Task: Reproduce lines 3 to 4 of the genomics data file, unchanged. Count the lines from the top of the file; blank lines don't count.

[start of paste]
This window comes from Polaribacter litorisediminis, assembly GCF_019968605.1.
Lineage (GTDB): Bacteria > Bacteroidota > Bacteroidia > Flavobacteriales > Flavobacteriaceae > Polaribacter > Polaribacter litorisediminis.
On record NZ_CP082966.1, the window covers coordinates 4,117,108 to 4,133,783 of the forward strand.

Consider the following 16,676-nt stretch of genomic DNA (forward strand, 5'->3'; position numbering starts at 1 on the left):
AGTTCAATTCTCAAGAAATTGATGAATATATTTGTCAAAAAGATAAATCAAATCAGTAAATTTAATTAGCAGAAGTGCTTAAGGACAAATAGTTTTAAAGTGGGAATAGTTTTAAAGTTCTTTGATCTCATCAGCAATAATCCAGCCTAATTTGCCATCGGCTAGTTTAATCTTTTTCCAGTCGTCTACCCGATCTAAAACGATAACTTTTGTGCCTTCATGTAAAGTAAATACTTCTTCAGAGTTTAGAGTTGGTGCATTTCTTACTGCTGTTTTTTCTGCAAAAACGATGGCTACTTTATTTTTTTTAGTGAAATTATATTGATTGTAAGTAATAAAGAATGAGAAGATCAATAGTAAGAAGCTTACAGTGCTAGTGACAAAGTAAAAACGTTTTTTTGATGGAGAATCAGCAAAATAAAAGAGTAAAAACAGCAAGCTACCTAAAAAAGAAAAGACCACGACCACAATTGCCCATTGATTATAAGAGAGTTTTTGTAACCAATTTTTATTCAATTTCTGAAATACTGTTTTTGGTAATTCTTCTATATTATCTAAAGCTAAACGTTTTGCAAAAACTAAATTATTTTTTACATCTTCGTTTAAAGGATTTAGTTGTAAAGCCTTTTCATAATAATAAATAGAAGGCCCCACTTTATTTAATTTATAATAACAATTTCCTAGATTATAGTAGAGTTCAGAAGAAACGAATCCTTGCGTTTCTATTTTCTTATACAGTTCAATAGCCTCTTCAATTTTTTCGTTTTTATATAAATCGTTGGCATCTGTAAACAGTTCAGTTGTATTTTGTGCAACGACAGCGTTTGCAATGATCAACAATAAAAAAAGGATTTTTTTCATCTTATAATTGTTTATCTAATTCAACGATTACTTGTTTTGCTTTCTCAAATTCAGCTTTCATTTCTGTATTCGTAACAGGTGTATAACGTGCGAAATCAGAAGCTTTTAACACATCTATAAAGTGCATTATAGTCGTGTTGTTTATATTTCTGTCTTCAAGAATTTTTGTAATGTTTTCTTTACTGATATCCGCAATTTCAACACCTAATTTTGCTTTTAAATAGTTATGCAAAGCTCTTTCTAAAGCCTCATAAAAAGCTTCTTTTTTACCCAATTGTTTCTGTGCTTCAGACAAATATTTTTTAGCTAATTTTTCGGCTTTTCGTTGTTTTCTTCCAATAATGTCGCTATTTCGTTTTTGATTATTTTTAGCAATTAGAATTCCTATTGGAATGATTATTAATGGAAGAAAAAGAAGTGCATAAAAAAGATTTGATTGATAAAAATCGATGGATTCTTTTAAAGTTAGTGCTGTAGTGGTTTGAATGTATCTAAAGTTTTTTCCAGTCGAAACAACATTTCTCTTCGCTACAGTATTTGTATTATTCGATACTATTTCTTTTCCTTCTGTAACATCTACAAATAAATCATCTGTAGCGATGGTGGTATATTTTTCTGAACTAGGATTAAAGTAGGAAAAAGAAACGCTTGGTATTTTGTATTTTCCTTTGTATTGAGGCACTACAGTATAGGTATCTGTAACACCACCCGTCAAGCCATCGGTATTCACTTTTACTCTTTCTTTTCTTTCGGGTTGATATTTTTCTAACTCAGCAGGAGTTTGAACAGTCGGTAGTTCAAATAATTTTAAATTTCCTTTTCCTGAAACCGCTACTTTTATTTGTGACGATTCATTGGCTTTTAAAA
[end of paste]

On record NZ_CP082966.1, the window covers coordinates 4,117,108 to 4,133,783 of the forward strand.

Consider the following 16,676-nt stretch of genomic DNA (forward strand, 5'->3'; position numbering starts at 1 on the left):